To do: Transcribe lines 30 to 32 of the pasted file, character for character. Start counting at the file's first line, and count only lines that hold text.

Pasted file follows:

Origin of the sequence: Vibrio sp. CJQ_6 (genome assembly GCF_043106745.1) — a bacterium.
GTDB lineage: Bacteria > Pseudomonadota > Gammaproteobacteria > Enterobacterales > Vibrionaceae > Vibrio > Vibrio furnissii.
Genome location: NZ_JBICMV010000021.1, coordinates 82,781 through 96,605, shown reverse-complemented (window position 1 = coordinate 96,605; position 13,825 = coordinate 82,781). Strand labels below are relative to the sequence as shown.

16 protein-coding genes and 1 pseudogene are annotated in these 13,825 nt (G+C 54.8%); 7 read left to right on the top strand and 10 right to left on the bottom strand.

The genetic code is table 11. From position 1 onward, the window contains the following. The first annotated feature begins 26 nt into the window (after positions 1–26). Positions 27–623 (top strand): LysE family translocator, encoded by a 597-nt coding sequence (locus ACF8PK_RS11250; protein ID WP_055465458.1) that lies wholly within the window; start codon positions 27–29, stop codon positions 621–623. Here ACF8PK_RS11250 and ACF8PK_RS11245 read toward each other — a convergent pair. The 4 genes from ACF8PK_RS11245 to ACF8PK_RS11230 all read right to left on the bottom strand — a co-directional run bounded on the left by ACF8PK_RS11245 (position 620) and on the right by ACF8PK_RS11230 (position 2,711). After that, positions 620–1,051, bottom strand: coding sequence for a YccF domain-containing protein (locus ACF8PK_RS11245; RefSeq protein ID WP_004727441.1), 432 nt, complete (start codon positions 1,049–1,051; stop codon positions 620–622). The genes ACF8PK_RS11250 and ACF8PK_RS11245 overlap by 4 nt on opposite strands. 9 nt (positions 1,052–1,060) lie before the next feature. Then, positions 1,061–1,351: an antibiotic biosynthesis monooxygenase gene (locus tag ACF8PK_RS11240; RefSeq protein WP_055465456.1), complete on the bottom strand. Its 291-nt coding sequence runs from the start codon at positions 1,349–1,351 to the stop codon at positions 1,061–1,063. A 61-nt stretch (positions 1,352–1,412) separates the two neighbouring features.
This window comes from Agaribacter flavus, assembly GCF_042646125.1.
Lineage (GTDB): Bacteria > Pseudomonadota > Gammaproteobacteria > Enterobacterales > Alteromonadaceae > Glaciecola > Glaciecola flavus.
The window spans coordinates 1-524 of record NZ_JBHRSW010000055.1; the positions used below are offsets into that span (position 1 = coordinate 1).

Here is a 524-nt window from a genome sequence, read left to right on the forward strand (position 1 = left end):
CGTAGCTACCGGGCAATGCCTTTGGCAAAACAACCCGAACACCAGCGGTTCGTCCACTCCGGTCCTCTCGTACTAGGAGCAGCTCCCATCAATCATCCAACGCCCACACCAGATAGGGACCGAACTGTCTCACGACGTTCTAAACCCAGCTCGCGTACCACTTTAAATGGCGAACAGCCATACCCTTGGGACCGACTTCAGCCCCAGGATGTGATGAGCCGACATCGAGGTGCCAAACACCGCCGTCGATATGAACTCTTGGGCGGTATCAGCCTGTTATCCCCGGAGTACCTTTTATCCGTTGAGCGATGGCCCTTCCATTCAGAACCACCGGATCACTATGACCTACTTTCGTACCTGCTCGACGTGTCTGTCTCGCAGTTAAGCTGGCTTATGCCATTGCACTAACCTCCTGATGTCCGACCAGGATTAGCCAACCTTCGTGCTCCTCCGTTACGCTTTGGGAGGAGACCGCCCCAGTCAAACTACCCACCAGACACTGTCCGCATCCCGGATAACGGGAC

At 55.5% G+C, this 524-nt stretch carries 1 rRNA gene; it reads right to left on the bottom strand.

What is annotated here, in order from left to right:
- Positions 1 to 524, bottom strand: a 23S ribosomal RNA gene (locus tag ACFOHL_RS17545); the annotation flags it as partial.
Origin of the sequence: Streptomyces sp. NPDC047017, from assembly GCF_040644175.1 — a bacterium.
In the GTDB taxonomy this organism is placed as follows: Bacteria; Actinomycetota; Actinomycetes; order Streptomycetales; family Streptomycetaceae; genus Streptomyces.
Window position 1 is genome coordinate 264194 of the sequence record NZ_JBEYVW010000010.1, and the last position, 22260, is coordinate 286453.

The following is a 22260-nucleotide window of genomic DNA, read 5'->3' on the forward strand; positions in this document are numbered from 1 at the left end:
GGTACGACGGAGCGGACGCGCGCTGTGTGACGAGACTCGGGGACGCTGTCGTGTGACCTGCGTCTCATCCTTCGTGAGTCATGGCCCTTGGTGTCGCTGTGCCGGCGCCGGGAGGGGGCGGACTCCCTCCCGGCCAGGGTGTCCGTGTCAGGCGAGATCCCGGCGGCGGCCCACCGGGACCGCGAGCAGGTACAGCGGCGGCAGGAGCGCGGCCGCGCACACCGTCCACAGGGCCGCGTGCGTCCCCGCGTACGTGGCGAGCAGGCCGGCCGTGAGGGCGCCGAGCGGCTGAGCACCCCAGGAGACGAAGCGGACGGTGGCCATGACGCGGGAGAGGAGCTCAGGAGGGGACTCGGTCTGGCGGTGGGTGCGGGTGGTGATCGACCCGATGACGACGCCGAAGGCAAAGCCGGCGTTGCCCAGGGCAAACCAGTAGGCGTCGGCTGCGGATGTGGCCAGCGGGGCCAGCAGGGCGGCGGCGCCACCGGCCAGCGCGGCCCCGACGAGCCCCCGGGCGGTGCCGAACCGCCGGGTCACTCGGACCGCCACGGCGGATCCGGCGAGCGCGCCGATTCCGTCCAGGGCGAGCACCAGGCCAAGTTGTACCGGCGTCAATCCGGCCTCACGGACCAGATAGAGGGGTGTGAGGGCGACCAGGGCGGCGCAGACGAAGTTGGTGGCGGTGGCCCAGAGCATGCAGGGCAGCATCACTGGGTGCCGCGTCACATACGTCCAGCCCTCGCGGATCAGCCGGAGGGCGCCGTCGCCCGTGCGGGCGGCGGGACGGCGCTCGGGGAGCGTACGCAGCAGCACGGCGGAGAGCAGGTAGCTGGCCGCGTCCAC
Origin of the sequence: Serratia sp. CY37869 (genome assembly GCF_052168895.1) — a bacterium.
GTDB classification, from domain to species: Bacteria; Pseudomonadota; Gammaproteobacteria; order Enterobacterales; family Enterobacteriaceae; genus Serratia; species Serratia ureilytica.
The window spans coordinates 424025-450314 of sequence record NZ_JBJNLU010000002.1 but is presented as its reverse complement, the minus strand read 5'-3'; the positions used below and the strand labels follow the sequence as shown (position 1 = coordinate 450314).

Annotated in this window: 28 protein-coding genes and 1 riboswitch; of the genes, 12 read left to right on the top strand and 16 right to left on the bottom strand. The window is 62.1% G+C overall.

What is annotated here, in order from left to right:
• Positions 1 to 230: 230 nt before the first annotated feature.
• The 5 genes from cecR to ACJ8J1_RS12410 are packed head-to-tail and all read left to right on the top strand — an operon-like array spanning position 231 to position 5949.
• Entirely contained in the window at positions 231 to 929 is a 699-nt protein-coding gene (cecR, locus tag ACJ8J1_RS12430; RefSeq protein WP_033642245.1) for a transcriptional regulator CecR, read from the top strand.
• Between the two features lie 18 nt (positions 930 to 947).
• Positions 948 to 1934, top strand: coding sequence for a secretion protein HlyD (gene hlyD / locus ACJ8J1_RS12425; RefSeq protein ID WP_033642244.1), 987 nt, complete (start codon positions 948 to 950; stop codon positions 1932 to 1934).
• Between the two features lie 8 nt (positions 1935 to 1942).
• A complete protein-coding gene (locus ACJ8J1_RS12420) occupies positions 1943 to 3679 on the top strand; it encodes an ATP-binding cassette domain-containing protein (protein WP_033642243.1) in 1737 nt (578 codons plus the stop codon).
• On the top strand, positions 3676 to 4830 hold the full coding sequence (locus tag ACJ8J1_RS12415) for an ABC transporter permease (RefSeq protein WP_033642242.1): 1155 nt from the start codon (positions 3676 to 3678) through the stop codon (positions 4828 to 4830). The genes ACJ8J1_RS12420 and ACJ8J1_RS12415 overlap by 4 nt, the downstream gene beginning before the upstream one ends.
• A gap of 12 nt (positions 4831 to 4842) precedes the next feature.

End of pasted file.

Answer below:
• A complete protein-coding gene (locus ACJ8J1_RS12420) occupies positions 1943 to 3679 on the top strand; it encodes an ATP-binding cassette domain-containing protein (protein WP_033642243.1) in 1737 nt (578 codons plus the stop codon).
• On the top strand, positions 3676 to 4830 hold the full coding sequence (locus tag ACJ8J1_RS12415) for an ABC transporter permease (RefSeq protein WP_033642242.1): 1155 nt from the start codon (positions 3676 to 3678) through the stop codon (positions 4828 to 4830). The genes ACJ8J1_RS12420 and ACJ8J1_RS12415 overlap by 4 nt, the downstream gene beginning before the upstream one ends.
• A gap of 12 nt (positions 4831 to 4842) precedes the next feature.